Gabrielle sat rocking on the porch of the cabin, watching with amusement as the small figure wound its way up the long path toward her. It never stopped amazing her how family likenesses could just pop out at you when you least expected it, and in the most unnerving ways. When Eve had brought her son home, she remembered, and he had looked up at his two grandmothers with Callisto's eyes. That had been almost as much of a jolt as seeing some of Meg's facial expressions on Virgil's little girl. But the figure moving toward her now was almost an exact duplicate of her great grandmother, and had most of her mannerisms to boot. It was a temptation sometimes just to watch and marvel that a piece of the past could simply walk up and speak, as though the intervening sixty years had never happened at all.
"Grandmother," Rena sighed as she realized that her great grandmother appeared to be lost in her memories again, as she so often was these days. Of course, Gabrielle was actually close to ninety, but for some reason didn' t look any older than Grandmother Eve, who was now in her early sixties. In fact, Gabrielle often teased Eve that if you subtracted off those "ice cave years", Gabrielle was actually younger by a year or two. Rena didn't quite understand what that meant, but then a lot of the conversation among her grandmothers was puzzling, if not downright incomprehensible at times. She just hoped that Grandmother Gabrielle was a bit more understandable today, because she had an assignment, and she was determined to complete it.
"Grandmother!" She was closer now, and could see the smile crinkling up her grandmother's nose as it always did when Gabrielle looked at her. Maybe Grandmother wasn't so lost in thought as she had supposed.
"Rena!" Gabrielle imitated her granddaughter's impatient tone, and motioned for her to sit on the small stool next to her. "What brings you all the way up the mountain?"
Rena took the proffered seat and smiled at her grandmother. "I have an assignment, Grandmother."
"And you want my help? I'm flattered. Is it numbers? Poetry? Geography?"
"No, nothing like that. My teacher says I'm supposed to interview someone and write it all down in a scroll." Rena blinked up at Gabrielle. "And I knew you were the one."
"Well, you've come to the right place. I used to write a pretty mean scroll myself."
"Grandmother, I already know how to write in the scroll. I want you to be the person I interview."
"Ah," Gabrielle nodded as she sat back in her rocker. "All right, then. Fire away."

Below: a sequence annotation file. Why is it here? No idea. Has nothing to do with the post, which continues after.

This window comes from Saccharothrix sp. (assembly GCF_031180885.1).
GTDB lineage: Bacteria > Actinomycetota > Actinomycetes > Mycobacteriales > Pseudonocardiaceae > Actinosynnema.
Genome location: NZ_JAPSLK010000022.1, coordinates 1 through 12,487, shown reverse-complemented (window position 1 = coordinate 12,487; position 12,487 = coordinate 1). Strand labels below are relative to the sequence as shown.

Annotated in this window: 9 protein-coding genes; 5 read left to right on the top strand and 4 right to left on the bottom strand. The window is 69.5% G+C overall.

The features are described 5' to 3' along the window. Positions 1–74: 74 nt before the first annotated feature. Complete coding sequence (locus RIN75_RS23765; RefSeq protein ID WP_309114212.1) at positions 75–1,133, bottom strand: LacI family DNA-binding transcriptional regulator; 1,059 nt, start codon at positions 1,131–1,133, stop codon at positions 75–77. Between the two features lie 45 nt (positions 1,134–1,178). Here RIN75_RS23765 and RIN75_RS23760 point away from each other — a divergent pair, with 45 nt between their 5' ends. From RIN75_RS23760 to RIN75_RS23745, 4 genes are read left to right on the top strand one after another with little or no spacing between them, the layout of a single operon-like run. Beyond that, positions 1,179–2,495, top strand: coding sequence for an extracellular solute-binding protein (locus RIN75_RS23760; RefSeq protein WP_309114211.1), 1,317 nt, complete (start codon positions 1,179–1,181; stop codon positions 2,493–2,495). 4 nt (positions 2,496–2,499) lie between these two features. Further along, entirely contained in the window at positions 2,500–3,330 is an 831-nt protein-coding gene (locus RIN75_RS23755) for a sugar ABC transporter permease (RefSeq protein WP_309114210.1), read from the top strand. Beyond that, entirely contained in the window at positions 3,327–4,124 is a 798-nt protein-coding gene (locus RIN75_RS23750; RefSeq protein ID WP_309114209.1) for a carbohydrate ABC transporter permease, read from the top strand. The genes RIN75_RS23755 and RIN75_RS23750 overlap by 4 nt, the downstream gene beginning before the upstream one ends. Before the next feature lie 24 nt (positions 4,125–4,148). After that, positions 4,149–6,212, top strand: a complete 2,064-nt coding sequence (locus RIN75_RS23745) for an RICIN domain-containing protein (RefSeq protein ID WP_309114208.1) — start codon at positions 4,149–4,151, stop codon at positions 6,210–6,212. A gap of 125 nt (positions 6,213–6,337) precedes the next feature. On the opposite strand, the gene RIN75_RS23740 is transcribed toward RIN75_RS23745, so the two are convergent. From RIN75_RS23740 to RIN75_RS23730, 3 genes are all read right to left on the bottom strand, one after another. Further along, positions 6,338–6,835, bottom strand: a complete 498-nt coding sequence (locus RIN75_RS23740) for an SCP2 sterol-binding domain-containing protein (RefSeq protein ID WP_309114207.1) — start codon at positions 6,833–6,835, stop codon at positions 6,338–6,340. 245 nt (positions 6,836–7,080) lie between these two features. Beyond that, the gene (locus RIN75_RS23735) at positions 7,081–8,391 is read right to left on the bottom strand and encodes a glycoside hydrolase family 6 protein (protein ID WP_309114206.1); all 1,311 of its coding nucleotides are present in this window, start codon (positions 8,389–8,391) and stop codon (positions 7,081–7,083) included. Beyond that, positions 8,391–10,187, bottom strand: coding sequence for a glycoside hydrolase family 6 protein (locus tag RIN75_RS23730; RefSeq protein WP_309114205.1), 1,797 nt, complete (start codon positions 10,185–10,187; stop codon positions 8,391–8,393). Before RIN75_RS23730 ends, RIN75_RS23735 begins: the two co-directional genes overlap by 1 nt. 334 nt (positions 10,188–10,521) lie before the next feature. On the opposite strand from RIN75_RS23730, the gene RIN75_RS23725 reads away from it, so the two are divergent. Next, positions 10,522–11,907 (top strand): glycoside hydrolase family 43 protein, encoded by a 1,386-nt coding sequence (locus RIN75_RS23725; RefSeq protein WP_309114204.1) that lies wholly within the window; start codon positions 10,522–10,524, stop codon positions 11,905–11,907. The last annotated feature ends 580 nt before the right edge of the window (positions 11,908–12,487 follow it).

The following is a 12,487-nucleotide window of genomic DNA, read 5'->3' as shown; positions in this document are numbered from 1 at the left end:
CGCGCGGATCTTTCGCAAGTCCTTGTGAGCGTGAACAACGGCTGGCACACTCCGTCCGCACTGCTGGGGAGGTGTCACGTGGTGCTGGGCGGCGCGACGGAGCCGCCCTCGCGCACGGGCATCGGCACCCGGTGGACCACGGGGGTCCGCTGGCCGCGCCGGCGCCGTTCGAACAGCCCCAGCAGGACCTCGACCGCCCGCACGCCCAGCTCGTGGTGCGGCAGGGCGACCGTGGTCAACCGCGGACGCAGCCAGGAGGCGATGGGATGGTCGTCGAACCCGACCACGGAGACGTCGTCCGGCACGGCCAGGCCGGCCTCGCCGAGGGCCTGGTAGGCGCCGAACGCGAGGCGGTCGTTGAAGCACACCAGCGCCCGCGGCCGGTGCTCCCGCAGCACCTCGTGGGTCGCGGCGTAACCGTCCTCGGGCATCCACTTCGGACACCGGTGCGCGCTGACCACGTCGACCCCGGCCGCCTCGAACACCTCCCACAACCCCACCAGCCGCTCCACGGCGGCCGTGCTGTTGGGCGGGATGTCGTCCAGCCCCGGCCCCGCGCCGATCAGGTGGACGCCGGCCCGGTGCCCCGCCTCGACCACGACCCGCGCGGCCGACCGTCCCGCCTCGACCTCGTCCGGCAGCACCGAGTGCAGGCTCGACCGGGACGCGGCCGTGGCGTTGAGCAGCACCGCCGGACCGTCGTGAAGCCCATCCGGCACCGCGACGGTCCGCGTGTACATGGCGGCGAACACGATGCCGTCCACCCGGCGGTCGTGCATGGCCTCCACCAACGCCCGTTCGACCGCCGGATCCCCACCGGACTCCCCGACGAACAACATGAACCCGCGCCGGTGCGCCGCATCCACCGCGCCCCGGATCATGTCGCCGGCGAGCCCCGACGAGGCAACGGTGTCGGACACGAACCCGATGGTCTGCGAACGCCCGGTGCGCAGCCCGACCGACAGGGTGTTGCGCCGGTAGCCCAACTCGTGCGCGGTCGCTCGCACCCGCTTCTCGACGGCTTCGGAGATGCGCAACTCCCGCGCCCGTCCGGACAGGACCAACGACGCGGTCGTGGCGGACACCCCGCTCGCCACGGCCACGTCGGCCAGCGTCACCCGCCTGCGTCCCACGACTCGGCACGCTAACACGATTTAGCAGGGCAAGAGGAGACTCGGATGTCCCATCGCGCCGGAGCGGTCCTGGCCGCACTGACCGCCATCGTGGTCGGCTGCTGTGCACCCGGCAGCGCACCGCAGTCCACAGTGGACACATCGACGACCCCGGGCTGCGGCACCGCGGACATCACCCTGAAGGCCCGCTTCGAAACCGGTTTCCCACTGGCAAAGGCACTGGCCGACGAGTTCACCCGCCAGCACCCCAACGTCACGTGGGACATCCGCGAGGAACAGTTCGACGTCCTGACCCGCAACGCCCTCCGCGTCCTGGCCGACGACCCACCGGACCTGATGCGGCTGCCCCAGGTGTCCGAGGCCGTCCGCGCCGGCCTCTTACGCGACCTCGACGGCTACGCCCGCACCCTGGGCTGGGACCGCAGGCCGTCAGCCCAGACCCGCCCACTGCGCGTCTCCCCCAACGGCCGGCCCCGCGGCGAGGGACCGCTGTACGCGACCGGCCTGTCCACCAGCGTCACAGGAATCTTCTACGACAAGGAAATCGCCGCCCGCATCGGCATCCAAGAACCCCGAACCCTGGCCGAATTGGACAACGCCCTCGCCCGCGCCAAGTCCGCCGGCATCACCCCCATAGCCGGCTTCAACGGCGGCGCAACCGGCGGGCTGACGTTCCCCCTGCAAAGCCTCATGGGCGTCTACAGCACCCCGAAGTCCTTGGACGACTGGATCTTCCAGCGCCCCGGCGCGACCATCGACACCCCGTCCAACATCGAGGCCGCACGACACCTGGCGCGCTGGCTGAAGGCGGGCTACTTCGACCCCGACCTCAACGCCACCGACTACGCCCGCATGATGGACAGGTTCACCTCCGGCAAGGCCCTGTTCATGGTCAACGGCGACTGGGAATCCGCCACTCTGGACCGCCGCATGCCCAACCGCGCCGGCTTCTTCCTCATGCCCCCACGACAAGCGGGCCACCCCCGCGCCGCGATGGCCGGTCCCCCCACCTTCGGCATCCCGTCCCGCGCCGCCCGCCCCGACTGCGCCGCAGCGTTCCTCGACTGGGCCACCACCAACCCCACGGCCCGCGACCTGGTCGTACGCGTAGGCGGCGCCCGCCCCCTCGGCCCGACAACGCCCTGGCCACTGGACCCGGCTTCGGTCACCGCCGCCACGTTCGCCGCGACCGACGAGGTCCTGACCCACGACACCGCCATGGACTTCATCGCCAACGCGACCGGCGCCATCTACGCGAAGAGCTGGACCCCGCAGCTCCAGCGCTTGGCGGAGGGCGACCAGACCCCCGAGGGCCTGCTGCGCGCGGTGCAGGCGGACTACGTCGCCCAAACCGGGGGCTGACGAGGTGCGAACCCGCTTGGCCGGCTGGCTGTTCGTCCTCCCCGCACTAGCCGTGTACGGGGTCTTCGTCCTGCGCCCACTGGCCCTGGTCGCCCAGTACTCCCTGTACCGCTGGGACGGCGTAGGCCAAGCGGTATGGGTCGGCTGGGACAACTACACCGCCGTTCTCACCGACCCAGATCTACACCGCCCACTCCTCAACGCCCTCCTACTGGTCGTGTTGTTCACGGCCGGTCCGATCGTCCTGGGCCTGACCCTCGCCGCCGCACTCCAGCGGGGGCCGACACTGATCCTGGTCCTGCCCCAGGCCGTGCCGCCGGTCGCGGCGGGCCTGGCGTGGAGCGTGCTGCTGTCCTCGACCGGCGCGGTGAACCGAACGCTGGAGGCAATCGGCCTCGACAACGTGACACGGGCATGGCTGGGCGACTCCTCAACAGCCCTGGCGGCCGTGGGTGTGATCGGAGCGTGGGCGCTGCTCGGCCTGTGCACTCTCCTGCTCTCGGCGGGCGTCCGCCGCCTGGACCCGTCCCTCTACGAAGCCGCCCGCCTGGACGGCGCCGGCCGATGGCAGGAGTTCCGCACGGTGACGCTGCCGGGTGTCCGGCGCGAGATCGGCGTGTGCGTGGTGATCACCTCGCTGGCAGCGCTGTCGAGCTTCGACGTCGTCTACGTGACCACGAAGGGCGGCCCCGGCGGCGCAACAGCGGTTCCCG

Pleased to find her elderly relative so accommodating, Rena pulled out her scroll and her quill and began.
"My first question is: What is the most unusual thing that ever happened to you?"
Gabrielle felt a wild desire to laugh but smothered it at the sight of those earnest eyes peering up at her. "Well, let's see." She mentally considered and discarded several dozen possibilities as unfit for the ten year old ears pricked confidently in her direction. "I suppose nearly all of the unusual things that have happened in my life somehow involve your Grandmother Xena. In fact, I guess I'd have to say meeting her in the first place was pretty unusual."
"Okay," Rena was scratching furiously with her quill. "My next question is: If you could change anything in your life, what would it be?"
Oh, there were so many answers to that question. To right wrongs that had been done, to save lives that had been lost, to make different decisions, choose different paths. Gabrielle pondered and came up with what was, for her, the only possible choice. "I don't really think there's anything in my life I would change."
Rena looked as if she might object, as though this answer broke the rules somehow. Gabrielle reached out and stroked her granddaughter's hair. "If I had changed anything along the way, I might not be sitting here today with you, sweetheart. And I wouldn't have missed out on that for anything in the world."
Rena smiled, mollified, and painstakingly wrote down the answer. "All right, one more question: What's your favorite pastime?"
Gabrielle smiled at that one, but before she could answer, Xena stepped out onto the porch, laughing. "Let me answer that one, Cyrene." Grandmother Xena was the only one who called Rena by her full name. Rena knew that she was named for her great great grandmother, but she preferred the shortened version, mainly because it rhymed with her grandmother's name. Rena thought being just like her famous grandmother some day would be wonderful.
"Your Grandmother Gabrielle," Xena continued, "loves to win, especially when she's competing against me."
Gabrielle just rolled her eyes. "Xena, really. Winning is not exactly a pastime. I think Rena is referring to hobbies and things like that."
Rena just sighed and laid her scroll aside. Now that they had started, she knew from experience that they would be bantering back and forth for hours, each trying to get the last word. She would probably be called on to give an opinion at certain points, but she also knew that they only did that to include her, and not out of any real desire for her mediating ability. She thought about what she was going to write down as her grandmother's answer to the last question. Talking - that's what Grandmother Gabrielle liked to do most. She nodded. Her assignment was as good as completed, so she sat back to enjoy listening to her two favorite people arguing happily over who really had won that last footrace. And every once in a while, they would turn to the small blond haired girl with the big green eyes and invite her to share in their conversation, swapping bits of their past for hopes of her future, when she would embody the best qualities of each of their once very different personalities.
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